Before we learn more about Cindi’s experience, I’d like to start with a basic question for you, Dr. Funchain. Why would a cancer patient consider participating in a clinical trial? What are the benefits?

Dr. Pauline Funchain:        

So, I mean, the number one benefit, I think, for everyone, including the cancer patient, is really clinical trials help us help the patient, and help us help future patients, really.

We learn more about what good practices are in the future, what better drugs there are for us, what better regimens there are for us, by doing these trials. And ideally, everyone would participate in a trial, but it’s a very personal decision, so we weigh all the risks and benefits. I think that is the main reason.

I think a couple of other good reasons to consider a trial would be the chance to see a drug that a person might not otherwise have access to. So, a lot of the drugs in clinical trials are brand new, or the way they’re sequenced are brand new. And so, this is a chance to be able to have a body, or a cancer, see something else that wouldn’t otherwise be available.

And I think the last thing – and this is sort of the thing we don’t talk about as much – but really, because clinical trials are designed to be as safe as possible, and because they are new procedures, there’s a lot of safety protocols that are involved with them, which means a lot of eyes are on somebody going through a clinical trial.

Which actually to me means a little bit sort of more love and care from a lot more people. It’s not that the standard of care – there’s plenty of love and care and plenty of people, but this doubles or triples the amount of eyes on a person going through a trial.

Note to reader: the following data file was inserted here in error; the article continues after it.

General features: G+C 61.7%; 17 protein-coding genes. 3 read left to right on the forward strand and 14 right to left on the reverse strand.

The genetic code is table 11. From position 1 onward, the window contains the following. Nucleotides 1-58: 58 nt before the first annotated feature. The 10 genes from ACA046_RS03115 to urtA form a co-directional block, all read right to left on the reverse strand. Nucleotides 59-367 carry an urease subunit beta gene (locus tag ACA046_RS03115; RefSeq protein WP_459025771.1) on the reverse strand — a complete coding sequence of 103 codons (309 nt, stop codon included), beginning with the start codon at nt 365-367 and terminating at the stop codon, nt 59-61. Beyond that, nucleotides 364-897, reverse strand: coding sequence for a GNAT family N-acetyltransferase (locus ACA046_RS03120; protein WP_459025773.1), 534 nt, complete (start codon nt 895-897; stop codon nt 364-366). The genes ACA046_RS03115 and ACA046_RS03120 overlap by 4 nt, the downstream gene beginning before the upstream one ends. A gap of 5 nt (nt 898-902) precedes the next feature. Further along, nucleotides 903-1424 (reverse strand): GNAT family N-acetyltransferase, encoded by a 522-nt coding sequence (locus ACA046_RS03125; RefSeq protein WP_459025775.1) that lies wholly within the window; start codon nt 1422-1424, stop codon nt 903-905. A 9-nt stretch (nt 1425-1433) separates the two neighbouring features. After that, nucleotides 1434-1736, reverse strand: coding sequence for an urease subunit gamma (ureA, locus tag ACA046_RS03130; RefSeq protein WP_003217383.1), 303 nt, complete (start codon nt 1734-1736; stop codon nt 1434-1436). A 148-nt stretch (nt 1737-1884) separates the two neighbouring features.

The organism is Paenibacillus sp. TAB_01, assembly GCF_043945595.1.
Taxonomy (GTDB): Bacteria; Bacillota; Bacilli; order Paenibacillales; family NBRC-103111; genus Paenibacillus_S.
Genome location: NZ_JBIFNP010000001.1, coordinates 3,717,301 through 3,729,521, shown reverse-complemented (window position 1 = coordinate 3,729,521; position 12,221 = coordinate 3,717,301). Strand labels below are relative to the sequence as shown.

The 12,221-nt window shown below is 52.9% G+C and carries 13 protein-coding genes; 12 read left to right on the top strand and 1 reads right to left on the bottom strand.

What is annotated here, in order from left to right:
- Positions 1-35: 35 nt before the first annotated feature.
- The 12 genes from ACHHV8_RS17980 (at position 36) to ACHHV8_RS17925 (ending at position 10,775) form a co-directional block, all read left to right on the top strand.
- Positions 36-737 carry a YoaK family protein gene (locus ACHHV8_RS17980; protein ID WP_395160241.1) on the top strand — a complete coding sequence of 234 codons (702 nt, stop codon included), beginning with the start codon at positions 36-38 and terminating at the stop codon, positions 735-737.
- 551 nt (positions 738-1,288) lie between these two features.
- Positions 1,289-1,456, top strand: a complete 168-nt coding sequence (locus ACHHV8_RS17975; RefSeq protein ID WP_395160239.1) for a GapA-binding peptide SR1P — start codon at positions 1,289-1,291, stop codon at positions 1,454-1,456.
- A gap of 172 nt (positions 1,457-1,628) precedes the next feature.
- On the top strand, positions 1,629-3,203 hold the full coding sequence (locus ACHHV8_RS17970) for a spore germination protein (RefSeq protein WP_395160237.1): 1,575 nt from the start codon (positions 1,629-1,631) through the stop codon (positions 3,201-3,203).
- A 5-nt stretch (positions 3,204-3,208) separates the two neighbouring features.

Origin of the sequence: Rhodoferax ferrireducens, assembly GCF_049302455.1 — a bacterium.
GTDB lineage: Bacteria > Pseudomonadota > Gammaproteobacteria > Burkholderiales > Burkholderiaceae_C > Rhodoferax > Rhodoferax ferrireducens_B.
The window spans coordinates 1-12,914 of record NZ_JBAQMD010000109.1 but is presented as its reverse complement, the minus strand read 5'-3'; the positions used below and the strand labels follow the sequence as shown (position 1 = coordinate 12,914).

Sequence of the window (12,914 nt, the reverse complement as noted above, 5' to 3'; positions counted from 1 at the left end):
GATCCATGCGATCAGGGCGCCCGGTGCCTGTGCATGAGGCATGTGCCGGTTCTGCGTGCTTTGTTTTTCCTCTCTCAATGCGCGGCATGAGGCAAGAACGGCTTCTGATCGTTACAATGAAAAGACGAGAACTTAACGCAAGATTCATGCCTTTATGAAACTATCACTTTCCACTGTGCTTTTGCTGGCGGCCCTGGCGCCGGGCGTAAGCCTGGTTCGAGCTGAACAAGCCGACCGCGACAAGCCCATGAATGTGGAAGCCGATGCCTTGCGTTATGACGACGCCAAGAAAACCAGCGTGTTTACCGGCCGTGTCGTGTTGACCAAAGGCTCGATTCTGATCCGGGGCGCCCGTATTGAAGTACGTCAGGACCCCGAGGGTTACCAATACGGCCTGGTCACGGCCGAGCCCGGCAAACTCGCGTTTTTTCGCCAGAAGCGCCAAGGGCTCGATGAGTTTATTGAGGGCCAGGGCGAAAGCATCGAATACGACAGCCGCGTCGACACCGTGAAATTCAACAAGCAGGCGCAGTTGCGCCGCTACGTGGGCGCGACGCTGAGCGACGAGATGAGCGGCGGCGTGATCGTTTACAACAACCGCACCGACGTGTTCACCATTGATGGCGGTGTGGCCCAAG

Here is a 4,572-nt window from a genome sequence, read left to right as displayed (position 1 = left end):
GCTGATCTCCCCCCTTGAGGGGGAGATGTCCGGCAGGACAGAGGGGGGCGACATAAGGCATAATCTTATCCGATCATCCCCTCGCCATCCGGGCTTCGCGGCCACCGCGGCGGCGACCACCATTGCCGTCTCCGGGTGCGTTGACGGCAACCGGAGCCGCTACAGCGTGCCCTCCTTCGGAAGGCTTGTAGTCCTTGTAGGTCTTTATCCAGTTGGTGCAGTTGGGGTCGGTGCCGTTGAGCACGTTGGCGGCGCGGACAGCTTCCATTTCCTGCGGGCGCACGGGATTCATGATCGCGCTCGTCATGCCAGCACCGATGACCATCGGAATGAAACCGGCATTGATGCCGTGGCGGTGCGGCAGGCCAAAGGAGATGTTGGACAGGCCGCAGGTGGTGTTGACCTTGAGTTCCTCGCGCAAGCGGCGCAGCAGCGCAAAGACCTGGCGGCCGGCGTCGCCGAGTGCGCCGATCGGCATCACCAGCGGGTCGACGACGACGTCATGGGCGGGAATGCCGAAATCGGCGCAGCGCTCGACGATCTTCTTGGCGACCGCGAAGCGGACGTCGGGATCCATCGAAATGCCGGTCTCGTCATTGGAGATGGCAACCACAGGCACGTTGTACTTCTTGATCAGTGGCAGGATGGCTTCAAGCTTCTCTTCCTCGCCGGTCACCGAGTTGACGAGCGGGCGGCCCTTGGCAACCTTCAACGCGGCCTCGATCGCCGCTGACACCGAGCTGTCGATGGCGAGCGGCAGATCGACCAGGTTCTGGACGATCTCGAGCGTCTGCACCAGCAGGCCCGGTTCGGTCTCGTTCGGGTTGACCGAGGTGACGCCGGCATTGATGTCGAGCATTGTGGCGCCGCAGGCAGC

Katherine Banwell:    

Yeah. When it comes to having a conversation with their doctor, how can a patient best weigh the risks and benefits to determine whether a trial is right for them?

Dr. Pauline Funchain:       

Right. So, I think that’s a very personal decision, and that’s something that a person with cancer would be talking to their physician about very carefully to really understand what the risks are for them, what the benefits are for them. Because for everybody, risks and benefits are totally different. So, I think it’s really important to sort of understand the general concept. It’s a new drug, we don’t always know whether it will or will not work. And there tend to be more visits, just because people are under more surveillance in a trial.

So, sort of getting all the subtilties of what those risks and benefits are, I think, are really important.

Katherine Banwell:    

Mm-hmm. What are some key questions that patients should ask?

Dr. Pauline Funchain:      

Well, I think the first question that any patient should ask is, “Is there a trial for me?” I think that every patient needs to know is that an option. It isn’t an option for everyone. And if it is, I think it’s – everybody wants that Plan A, B, and C, right? You want to know what your Plan A, B, and C are. If one of them includes a trial, and what the order might be for the particular person, in terms of whether a trial is Plan A, B, or C.

Katherine Banwell:    

Mm-hmm. Let’s learn more about Cindi’s story. Cindi, you were diagnosed with stage IV colorectal cancer, and decided to participate in a clinic trial. Can you tell us about what it was like when you were diagnosed?

Cindi Terwoord:        

Yeah. That was in September of 2019, and I had had some problems; bloody diarrhea one evening, and then the next morning the same thing. So, I called my husband at work, I said, “Things aren’t looking right. I think I’d better go to the emergency room.”